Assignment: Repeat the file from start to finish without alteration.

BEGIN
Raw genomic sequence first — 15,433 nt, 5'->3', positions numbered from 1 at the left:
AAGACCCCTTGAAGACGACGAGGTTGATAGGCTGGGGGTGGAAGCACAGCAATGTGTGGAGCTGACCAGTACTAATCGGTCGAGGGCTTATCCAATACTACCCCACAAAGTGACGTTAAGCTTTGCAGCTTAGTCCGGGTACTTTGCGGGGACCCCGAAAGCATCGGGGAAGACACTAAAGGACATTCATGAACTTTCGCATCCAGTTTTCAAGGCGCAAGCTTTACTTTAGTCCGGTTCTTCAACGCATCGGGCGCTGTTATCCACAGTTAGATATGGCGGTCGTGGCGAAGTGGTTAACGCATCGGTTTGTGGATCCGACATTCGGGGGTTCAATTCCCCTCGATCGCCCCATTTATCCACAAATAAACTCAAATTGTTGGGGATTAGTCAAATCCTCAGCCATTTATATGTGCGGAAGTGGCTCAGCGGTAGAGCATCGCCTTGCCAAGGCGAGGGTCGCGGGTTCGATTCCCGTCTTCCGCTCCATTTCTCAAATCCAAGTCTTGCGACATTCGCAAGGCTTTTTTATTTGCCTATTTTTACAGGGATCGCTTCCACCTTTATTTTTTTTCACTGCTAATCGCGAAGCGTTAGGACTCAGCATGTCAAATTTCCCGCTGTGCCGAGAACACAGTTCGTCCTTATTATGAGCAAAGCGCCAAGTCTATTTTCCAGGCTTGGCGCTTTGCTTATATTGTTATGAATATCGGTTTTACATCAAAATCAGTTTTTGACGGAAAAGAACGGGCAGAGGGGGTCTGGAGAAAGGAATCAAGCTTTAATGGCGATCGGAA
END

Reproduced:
Raw genomic sequence first — 15,433 nt, 5'->3', positions numbered from 1 at the left:
AAGACCCCTTGAAGACGACGAGGTTGATAGGCTGGGGGTGGAAGCACAGCAATGTGTGGAGCTGACCAGTACTAATCGGTCGAGGGCTTATCCAATACTACCCCACAAAGTGACGTTAAGCTTTGCAGCTTAGTCCGGGTACTTTGCGGGGACCCCGAAAGCATCGGGGAAGACACTAAAGGACATTCATGAACTTTCGCATCCAGTTTTCAAGGCGCAAGCTTTACTTTAGTCCGGTTCTTCAACGCATCGGGCGCTGTTATCCACAGTTAGATATGGCGGTCGTGGCGAAGTGGTTAACGCATCGGTTTGTGGATCCGACATTCGGGGGTTCAATTCCCCTCGATCGCCCCATTTATCCACAAATAAACTCAAATTGTTGGGGATTAGTCAAATCCTCAGCCATTTATATGTGCGGAAGTGGCTCAGCGGTAGAGCATCGCCTTGCCAAGGCGAGGGTCGCGGGTTCGATTCCCGTCTTCCGCTCCATTTCTCAAATCCAAGTCTTGCGACATTCGCAAGGCTTTTTTATTTGCCTATTTTTACAGGGATCGCTTCCACCTTTATTTTTTTTCACTGCTAATCGCGAAGCGTTAGGACTCAGCATGTCAAATTTCCCGCTGTGCCGAGAACACAGTTCGTCCTTATTATGAGCAAAGCGCCAAGTCTATTTTCCAGGCTTGGCGCTTTGCTTATATTGTTATGAATATCGGTTTTACATCAAAATCAGTTTTTGACGGAAAAGAACGGGCAGAGGGGGTCTGGAGAAAGGAATCAAGCTTTAATGGCGATCGGAA